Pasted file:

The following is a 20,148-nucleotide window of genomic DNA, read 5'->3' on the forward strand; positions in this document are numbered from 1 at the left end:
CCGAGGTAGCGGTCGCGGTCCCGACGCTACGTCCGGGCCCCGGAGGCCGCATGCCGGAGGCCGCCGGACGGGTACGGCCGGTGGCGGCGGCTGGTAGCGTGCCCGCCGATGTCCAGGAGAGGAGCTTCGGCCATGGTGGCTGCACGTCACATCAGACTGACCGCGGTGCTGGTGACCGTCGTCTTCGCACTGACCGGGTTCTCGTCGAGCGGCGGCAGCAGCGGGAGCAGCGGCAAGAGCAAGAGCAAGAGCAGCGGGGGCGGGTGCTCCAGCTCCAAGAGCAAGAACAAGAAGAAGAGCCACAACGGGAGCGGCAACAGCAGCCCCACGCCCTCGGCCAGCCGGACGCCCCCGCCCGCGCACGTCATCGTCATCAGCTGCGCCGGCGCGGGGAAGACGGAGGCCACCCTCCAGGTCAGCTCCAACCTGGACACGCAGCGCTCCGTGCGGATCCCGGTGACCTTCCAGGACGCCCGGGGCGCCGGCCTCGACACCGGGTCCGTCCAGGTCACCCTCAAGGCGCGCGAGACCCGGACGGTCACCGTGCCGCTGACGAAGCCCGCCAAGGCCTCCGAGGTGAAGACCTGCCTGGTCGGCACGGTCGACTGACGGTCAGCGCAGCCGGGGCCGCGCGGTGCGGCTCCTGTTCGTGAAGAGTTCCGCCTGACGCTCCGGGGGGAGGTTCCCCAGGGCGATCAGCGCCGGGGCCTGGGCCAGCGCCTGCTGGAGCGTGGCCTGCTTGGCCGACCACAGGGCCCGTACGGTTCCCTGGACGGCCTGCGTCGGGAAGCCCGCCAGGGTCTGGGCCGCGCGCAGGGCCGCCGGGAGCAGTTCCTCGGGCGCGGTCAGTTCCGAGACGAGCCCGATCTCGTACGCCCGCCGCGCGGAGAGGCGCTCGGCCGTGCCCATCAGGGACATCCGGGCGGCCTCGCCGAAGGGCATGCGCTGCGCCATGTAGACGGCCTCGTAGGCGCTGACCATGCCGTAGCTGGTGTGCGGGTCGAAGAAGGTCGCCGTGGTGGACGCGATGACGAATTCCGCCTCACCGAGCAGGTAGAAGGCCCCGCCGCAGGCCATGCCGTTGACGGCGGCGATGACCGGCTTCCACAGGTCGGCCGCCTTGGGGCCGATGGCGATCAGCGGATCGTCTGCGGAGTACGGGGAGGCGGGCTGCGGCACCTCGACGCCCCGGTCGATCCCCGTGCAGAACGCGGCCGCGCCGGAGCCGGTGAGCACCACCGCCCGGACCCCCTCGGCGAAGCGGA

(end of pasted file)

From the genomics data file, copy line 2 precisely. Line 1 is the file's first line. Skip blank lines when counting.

CCGAGGTAGCGGTCGCGGTCCCGACGCTACGTCCGGGCCCCGGAGGCCGCATGCCGGAGGCCGCCGGACGGGTACGGCCGGTGGCGGCGGCTGGTAGCGTGCCCGCCGATGTCCAGGAGAGGAGCTTCGGCCATGGTGGCTGCACGTCACATCAGACTGACCGCGGTGCTGGTGACCGTCGTCTTCGCACTGACCGGGTTCTCGTCGAGCGGCGGCAGCAGCGGGAGCAGCGGCAAGAGCAAGAGCAAGAGCAGCGGGGGCGGGTGCTCCAGCTCCAAGAGCAAGAACAAGAAGAAGAGCCACAACGGGAGCGGCAACAGCAGCCCCACGCCCTCGGCCAGCCGGACGCCCCCGCCCGCGCACGTCATCGTCATCAGCTGCGCCGGCGCGGGGAAGACGGAGGCCACCCTCCAGGTCAGCTCCAACCTGGACACGCAGCGCTCCGTGCGGATCCCGGTGACCTTCCAGGACGCCCGGGGCGCCGGCCTCGACACCGGGTCCGTCCAGGTCACCCTCAAGGCGCGCGAGACCCGGACGGTCACCGTGCCGCTGACGAAGCCCGCCAAGGCCTCCGAGGTGAAGACCTGCCTGGTCGGCACGGTCGACTGACGGTCAGCGCAGCCGGGGCCGCGCGGTGCGGCTCCTGTTCGTGAAGAGTTCCGCCTGACGCTCCGGGGGGAGGTTCCCCAGGGCGATCAGCGCCGGGGCCTGGGCCAGCGCCTGCTGGAGCGTGGCCTGCTTGGCCGACCACAGGGCCCGTACGGTTCCCTGGACGGCCTGCGTCGGGAAGCCCGCCAGGGTCTGGGCCGCGCGCAGGGCCGCCGGGAGCAGTTCCTCGGGCGCGGTCAGTTCCGAGACGAGCCCGATCTCGTACGCCCGCCGCGCGGAGAGGCGCTCGGCCGTGCCCATCAGGGACATCCGGGCGGCCTCGCCGAAGGGCATGCGCTGCGCCATGTAGACGGCCTCGTAGGCGCTGACCATGCCGTAGCTGGTGTGCGGGTCGAAGAAGGTCGCCGTGGTGGACGCGATGACGAATTCCGCCTCACCGAGCAGGTAGAAGGCCCCGCCGCAGGCCATGCCGTTGACGGCGGCGATGACCGGCTTCCACAGGTCGGCCGCCTTGGGGCCGATGGCGATCAGCGGATCGTCTGCGGAGTACGGGGAGGCGGGCTGCGGCACCTCGACGCCCCGGTCGATCCCCGTGCAGAACGCGGCCGCGCCGGAGCCGGTGAGCACCACCGCCCGGACCCCCTCGGCGAAGCGGA